One form of begging (parsa zadan) is practiced by men who call themselves dervishes and carry the characteristic tabarzīn (ornamental ax) and kaškūl (begging bowl). They roam the bāzārs, caravanserais, and other places where large numbers of people gather, chanting verses in praise of the family of the Prophet (ahl-e bayt) or denunciation of the world. A dervish of this type offers passersby green leaves, small sweets (noql), or small fruit from his kaškūl, the recipients are expected to repay such gestures with money, in large or small amounts as befits their social status (Aubin, pp. 237ff., Pers. tr. 25-57; Serena, Pers. tr. pp. 52-53). Such itinerant begging has been practiced in larger towns at least since the Safavid period, when dervishes enjoyed great license and could enter at will the houses of the rich, where nobody dared turn them away (Polak, I, pp. 39-40, Pers. tr. 39). They were organized in a widespread network (Aubin, pp. 237ff., Pers. tr. 254-64). Even to this day such begging is very common in towns and villages.
Formerly it was common for a begging dervish to set up a hut with his paraphernalia in front of a rich man’s house; he would then declare his price for departing; an amount of money or grain to see him through the year. If the owner of the house paid, the dervish would dismantle his hut and leave; otherwise he would blow his šāḵ-e nafīr (trumpet) until neighbors persuaded the owner of the house to meet his demands. On rare occasions, when the owner refused to give in, the dervish would set fire to a pile of straw in order to produce a suffocating cloud of smoke. This whole scheme was known as taḵta-pūst andāḵtan, taḵta-pūst gostardan (to spread a sheepskin), or čādor zadan (to pitch a tent) and has been witnessed by many travelers (for instance, see Serena, Pers. tr. pp, 52-53, 162; Aubin, p. 237, Pers. tr. p. 254; Rāvandī, p. 608). It may still occur in remote towns and villages. Ouseley (III, p. 162) describes beggars in Tehran who carried certificates and letters of introduction signed by bishops. These letters, which were written in Italian and were addressed to all “pious Christians,” identified the bearers as “good Catholicks . . . fallen into extreme and lamentable poverty.”
A specifically rural type of begging, practiced exclusively by people dressed in the green headcloth or waistband of the sayyeds (descendants of the Prophet), takes place at harvest time. These beggars, usually riding on donkeys equipped with saddlebags, roam the fields where grain is being winnowed and claim their “ancestral share” (sahm-e jadd, which refers to the Prophet’s descendants’ share of the fifth, or ḵoms [q.v.], of all earnings according to the Shiʿites) of every grain pile. At other times of year they prowl around the villages and nomad camps, inviting themselves to hearty feasts and claiming to bless their hosts’ food. Capitalizing on the faith of ignorant peasants, they sell sugar lumps or sweetmeats daubed with saliva, which is often believed to have curative powers. Such beggars also accept a “visitor’s fee” (ḥaqq al-qadam) for returning at harvest time.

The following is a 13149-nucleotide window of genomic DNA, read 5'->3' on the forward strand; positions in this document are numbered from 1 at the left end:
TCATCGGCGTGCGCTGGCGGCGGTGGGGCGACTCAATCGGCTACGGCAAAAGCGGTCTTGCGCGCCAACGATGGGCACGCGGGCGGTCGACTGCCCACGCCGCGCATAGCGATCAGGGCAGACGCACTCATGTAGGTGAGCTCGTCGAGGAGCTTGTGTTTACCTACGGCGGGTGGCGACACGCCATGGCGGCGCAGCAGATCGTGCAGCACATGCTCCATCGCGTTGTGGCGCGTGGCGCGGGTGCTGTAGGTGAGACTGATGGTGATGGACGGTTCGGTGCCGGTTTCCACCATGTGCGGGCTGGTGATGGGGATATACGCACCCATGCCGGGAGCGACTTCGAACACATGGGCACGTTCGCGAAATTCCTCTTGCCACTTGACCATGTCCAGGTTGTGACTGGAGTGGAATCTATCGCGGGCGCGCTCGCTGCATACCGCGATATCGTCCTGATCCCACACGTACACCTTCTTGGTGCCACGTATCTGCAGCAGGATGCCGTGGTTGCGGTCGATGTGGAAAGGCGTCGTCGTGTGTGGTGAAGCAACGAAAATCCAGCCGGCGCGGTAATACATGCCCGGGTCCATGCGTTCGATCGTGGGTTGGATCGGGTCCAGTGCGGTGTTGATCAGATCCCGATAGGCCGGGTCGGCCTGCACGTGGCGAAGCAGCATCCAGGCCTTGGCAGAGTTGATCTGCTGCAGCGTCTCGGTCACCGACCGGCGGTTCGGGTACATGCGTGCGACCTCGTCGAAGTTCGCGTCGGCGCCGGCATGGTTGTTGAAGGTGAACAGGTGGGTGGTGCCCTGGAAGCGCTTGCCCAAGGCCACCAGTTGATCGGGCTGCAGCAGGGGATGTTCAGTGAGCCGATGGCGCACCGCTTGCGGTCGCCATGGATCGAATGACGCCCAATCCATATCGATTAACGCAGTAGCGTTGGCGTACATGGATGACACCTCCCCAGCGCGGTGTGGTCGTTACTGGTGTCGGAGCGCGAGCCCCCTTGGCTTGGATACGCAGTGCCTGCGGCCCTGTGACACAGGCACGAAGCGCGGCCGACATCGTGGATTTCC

Some beggars of this kind demand from every individual “one finger from each hand,” referring to ḵoms (Feuvrier, Pers. tr. pp. 169-70). Although not as aggressive as they once were, these men can still be seen in the southern districts of Tehran and in many of the provinces. Some naive people, particularly in the countryside, demand fingerprinted receipts for what they give these beggars; such receipts are saved and eventually buried with them.
Ṭalab kardan (to demand) is a form of begging common at public gatherings, particularly Shiʿite mourning ceremonies of rawża-ḵᵛānī (recitation of the passion of Karbalāʾ martyrs). Usually just at the opening of a sermon or at a climactic moment, when the audience is most eager to hear the rest of what the speaker has to say, a self-styled sayyed, wearing the characteristic green headcloth or waistband will rise suddenly and interrupt the speech. He begins with an account of his distress and closes by demanding his “ancestral share” (ḵoms); he does not allow the ceremony to continue unless his demands are met. A sponsor who is sufficiently well-off usually pays the beggar out of his own pocket for the sake of appearances; otherwise a collection is taken. Occasionally the sponsor’s parsimony or the beggar’s greed turns the whole event into a fiasco, and the preacher must climb down from the menbar (pulpit).